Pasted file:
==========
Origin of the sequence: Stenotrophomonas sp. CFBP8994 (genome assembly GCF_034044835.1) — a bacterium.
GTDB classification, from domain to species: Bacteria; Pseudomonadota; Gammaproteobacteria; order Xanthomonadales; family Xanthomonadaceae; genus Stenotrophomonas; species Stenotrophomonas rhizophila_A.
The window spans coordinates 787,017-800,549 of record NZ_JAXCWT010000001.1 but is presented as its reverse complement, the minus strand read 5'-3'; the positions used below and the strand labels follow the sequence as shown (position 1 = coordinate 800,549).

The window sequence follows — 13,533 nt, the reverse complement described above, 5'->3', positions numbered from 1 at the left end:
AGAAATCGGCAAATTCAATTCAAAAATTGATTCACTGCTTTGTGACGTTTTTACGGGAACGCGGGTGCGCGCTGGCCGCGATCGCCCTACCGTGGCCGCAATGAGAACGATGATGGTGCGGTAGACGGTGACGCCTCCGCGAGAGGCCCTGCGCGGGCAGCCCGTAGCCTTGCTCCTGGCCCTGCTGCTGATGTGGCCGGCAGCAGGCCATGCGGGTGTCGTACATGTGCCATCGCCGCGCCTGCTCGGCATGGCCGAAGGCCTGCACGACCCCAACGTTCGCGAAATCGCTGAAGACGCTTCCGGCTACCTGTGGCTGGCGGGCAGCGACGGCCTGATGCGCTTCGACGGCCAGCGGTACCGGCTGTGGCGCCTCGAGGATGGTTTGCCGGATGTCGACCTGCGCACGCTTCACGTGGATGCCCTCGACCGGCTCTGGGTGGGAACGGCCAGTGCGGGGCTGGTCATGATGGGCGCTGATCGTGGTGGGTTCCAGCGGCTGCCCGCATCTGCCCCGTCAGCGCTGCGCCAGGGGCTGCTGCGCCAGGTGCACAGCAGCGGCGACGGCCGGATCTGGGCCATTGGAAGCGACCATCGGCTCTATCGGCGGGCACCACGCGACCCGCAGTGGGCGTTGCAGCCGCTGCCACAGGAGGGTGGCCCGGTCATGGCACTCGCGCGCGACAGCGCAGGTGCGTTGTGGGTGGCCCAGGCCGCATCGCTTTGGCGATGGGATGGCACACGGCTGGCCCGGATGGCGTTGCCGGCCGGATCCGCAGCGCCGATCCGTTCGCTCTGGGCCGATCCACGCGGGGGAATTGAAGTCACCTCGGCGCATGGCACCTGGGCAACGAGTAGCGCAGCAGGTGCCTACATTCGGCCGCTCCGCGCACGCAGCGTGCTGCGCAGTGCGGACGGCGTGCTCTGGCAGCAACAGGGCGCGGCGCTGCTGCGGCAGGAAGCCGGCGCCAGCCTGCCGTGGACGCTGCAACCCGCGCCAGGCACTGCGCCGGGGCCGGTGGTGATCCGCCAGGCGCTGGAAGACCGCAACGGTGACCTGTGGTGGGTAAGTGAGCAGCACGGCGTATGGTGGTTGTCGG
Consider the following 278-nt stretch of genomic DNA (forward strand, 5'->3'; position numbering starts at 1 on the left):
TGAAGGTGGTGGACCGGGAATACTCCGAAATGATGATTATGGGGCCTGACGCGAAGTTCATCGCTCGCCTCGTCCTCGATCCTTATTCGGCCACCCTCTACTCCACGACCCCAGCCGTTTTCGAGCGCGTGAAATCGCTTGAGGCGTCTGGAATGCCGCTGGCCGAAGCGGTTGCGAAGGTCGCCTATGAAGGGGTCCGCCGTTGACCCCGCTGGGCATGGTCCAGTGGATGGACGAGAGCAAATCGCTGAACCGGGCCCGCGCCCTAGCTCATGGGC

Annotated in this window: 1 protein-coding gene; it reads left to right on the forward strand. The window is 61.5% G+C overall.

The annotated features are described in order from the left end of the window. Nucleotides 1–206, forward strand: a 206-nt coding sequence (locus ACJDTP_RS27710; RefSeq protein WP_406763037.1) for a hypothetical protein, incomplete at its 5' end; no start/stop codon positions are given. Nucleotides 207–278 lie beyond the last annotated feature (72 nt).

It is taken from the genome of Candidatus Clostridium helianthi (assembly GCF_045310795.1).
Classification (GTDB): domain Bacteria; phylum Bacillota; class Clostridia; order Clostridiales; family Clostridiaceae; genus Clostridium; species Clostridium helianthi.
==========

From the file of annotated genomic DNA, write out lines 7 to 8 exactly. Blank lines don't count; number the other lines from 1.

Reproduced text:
TGAAGGTGGTGGACCGGGAATACTCCGAAATGATGATTATGGGGCCTGACGCGAAGTTCATCGCTCGCCTCGTCCTCGATCCTTATTCGGCCACCCTCTACTCCACGACCCCAGCCGTTTTCGAGCGCGTGAAATCGCTTGAGGCGTCTGGAATGCCGCTGGCCGAAGCGGTTGCGAAGGTCGCCTATGAAGGGGTCCGCCGTTGACCCCGCTGGGCATGGTCCAGTGGATGGACGAGAGCAAATCGCTGAACCGGGCCCGCGCCCTAGCTCATGGGC

Annotated in this window: 1 protein-coding gene; it reads left to right on the forward strand. The window is 61.5% G+C overall.